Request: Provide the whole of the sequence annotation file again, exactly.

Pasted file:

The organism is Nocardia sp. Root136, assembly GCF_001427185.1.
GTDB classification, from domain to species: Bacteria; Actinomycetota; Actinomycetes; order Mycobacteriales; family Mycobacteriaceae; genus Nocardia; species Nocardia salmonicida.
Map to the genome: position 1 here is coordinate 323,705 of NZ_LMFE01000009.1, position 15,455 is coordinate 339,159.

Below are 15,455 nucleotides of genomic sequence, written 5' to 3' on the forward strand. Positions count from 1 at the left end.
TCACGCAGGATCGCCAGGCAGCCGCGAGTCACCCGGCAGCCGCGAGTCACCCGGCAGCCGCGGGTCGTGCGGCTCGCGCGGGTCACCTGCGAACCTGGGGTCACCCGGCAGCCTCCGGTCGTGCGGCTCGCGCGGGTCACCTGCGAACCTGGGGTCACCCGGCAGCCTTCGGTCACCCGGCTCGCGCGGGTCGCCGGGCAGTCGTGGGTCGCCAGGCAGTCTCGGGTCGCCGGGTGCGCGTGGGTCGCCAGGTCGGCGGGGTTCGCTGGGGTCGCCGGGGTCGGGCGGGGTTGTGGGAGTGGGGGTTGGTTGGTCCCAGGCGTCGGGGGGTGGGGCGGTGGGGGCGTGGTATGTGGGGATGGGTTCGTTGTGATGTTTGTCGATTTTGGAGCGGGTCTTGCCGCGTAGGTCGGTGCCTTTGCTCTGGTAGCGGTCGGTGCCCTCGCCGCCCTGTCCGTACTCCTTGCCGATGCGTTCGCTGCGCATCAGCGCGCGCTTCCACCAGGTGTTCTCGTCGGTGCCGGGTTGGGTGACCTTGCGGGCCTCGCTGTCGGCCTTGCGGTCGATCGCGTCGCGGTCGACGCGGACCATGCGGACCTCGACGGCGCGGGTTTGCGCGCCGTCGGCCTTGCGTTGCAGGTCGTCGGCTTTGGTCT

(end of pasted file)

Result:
The organism is Nocardia sp. Root136, assembly GCF_001427185.1.
GTDB classification, from domain to species: Bacteria; Actinomycetota; Actinomycetes; order Mycobacteriales; family Mycobacteriaceae; genus Nocardia; species Nocardia salmonicida.
Map to the genome: position 1 here is coordinate 323,705 of NZ_LMFE01000009.1, position 15,455 is coordinate 339,159.

Below are 15,455 nucleotides of genomic sequence, written 5' to 3' on the forward strand. Positions count from 1 at the left end.
TCACGCAGGATCGCCAGGCAGCCGCGAGTCACCCGGCAGCCGCGAGTCACCCGGCAGCCGCGGGTCGTGCGGCTCGCGCGGGTCACCTGCGAACCTGGGGTCACCCGGCAGCCTCCGGTCGTGCGGCTCGCGCGGGTCACCTGCGAACCTGGGGTCACCCGGCAGCCTTCGGTCACCCGGCTCGCGCGGGTCGCCGGGCAGTCGTGGGTCGCCAGGCAGTCTCGGGTCGCCGGGTGCGCGTGGGTCGCCAGGTCGGCGGGGTTCGCTGGGGTCGCCGGGGTCGGGCGGGGTTGTGGGAGTGGGGGTTGGTTGGTCCCAGGCGTCGGGGGGTGGGGCGGTGGGGGCGTGGTATGTGGGGATGGGTTCGTTGTGATGTTTGTCGATTTTGGAGCGGGTCTTGCCGCGTAGGTCGGTGCCTTTGCTCTGGTAGCGGTCGGTGCCCTCGCCGCCCTGTCCGTACTCCTTGCCGATGCGTTCGCTGCGCATCAGCGCGCGCTTCCACCAGGTGTTCTCGTCGGTGCCGGGTTGGGTGACCTTGCGGGCCTCGCTGTCGGCCTTGCGGTCGATCGCGTCGCGGTCGACGCGGACCATGCGGACCTCGACGGCGCGGGTTTGCGCGCCGTCGGCCTTGCGTTGCAGGTCGTCGGCTTTGGTCT